In short, because the lead time from purchase to reading ebooks isa bout the same as it is for paper books, no differential. Audio books though tend to have strong purchasing from really busy people looking to timeshift their listening (commutes, workouts), and with COVID, many of them are NOT getting through their audio books as fast as they used to with commutes and gyms eliminated.

Audible is doing it because they’re tryign to keep buyers buying at sales and promotions, and buying in advance generally, not just when they run out of the previous one.

I agree there’s an issue of transparency, as there is in EVERY CORNER OF PUBLISHING, but there isnt’ a scandal here except that once again, a bunch of writers/authors are trying to tell you they are “artistes”, not business people making widgets that can be returned.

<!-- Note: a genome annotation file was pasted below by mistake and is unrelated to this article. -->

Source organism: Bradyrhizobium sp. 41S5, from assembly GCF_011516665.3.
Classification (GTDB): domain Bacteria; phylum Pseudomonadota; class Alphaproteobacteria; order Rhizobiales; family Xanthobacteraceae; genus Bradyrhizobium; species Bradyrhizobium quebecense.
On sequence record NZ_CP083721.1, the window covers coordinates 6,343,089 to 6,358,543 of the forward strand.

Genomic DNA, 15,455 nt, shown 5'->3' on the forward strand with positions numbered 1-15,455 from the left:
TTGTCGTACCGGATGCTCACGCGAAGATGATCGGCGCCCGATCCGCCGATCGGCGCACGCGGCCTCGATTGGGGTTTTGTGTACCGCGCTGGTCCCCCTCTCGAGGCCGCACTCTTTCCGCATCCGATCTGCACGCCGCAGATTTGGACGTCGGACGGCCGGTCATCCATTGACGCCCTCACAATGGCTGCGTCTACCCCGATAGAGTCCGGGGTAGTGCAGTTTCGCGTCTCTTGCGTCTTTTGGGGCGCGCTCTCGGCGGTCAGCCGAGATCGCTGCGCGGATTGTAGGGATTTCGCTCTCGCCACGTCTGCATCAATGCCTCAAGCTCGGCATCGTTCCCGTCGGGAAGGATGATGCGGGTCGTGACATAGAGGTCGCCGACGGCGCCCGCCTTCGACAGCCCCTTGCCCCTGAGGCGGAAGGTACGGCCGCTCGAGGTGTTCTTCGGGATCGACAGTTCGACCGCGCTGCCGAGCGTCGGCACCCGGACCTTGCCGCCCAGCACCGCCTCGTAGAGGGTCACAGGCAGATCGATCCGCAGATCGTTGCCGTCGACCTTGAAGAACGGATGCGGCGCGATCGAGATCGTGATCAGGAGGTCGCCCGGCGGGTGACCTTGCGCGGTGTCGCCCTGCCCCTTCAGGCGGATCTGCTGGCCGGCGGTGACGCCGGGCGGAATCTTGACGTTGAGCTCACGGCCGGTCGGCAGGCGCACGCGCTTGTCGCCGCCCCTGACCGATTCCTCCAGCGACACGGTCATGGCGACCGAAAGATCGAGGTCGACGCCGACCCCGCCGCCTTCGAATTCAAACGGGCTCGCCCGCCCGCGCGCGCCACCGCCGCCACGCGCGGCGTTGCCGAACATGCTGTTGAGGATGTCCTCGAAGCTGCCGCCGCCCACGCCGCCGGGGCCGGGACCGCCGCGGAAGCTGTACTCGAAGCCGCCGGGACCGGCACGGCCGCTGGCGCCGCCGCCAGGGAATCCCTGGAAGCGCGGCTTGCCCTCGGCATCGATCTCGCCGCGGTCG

4 thoughts on “Audible Returns and Indie Author Royalties – A Detailed Discussion”

  1. I’m one of those who can buy and download then not look at or listen for months. It wouldn’t occur to me to try to return after such a long time, whether or not I liked the book, though. If I”m not sure, I make a point of trying the item right away, and returning (or not) promptly.

    Given the way most people seem to be connected all the time and like it, could a possible solution be to track when the book is first tried and then you get seven days or a month to decide to keep it or not?

    • The problem there is authors get paid within 30 days or so.
      So either Audible has to withhold acknowledging the sale and paying for it until after the seven days or they have to claw back the payment months or years after the fact.